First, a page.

Team USA could meet nemesis Australia in tournament's gold medal game
SAN FRANCISCO -- The U.S. women's basketball team won't have to wait until Beijing to get a glimpse of its main competition in the Olympics.
The Americans are part of the six-team FIBA Diamond Ball tournament that begins Saturday in Haining, China. The tournament features four of the top teams in the world with the U.S., Russia, Australia, and China all playing.
The U.S. will open against Latvia on Sunday before facing Russia the next day. The Americans could meet Australia in the gold medal game on Tuesday.
"It's one of those things that no matter the outcome you have to let it go," Katie Smith said. "You can't get caught up if we beat someone badly since they might be going through the motions and that's not what you're going to see later on. It's nice to get a pre-scouting report of what you're going to see in Beijing."
Clearly all eyes will be focused on Monday's matchup with Russia. Even before Becky Hammon decided to play for Russia, the Americans were still stinging from the loss in the 2006 World Championship semifinals.
"They have been a thorn in our side," U.S. coach Anne Donovan said. "We weren't at full strength then, but certainly the players are thinking about it."
Hammon's decision to play for Russia adds intrigue to the matchup.
"It's just a basketball game. At least we're going to try to make it that way," said Hammon, laughing. "I played against all those girls. Many of those girls have expressed support for me, which I really appreciate. I have no ill-will toward anybody on that team."
After practicing hard for three days in San Francisco, the U.S. team was ready for competition.
"We can practice, we can run through stuff, but it's getting out there and playing teams that have played together," Smith said. "Guarding the international game, and having a little bit of that officiating is going to be nice as a warmup before the Olympic games.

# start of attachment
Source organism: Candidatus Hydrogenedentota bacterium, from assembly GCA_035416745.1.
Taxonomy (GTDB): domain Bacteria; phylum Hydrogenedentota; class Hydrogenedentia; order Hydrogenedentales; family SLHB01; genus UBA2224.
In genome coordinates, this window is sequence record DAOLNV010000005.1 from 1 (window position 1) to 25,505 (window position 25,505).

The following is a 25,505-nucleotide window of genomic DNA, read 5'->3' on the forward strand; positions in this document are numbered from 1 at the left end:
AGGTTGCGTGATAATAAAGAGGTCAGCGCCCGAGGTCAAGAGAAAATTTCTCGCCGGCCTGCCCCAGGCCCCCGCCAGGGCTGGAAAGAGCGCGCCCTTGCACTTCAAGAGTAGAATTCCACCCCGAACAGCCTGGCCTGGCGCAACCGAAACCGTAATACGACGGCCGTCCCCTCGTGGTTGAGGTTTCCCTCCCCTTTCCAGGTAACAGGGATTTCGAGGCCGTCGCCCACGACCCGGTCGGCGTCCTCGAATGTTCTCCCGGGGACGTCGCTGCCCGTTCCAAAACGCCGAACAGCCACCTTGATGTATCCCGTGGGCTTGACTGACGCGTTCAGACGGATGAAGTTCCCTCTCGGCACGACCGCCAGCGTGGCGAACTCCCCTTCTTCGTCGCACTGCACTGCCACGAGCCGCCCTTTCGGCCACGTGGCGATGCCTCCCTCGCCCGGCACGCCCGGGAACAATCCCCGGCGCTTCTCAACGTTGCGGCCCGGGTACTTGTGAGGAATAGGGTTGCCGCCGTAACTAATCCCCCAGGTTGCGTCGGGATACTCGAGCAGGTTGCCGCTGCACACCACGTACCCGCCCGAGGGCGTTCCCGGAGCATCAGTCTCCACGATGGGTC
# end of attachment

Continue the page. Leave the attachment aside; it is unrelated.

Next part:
"You get a feeling on how to guard people, their moves. I think it's great for us to have that. Get a glimpse of players you know, or you kind of know."
Donovan doesn't want to put too much emphasis on the tournament as she is trying to get the team ready for the first game of the Olympics on Aug. 9 against the Czech Republic.
"It's an important piece in our process. We'll have three days of practice, one day of practice then we play a game. Keeping it in perspective is also important for us," she said. "Getting a look at Australia and Russia, who we might not see until the (Olympic) medal round, is important."
Besides getting an early look at potential opponents, heading abroad will help the U.S. team get away from some of the distractions that have plagued the squad while training in San Francisco. The players have had to go to many WNBA and Olympic events, and they have had a pretty full schedule.
"The nice thing about going on the road is that we get away from it all," veteran DeLisha Milton-Jones said. "I know in the WNBA its almost nicer to play on the road sometimes because you don't have so many people pulling at you. You can just sit in your hotel room and order food or go out to get something to eat."
Copyright 2008 by The Associated Press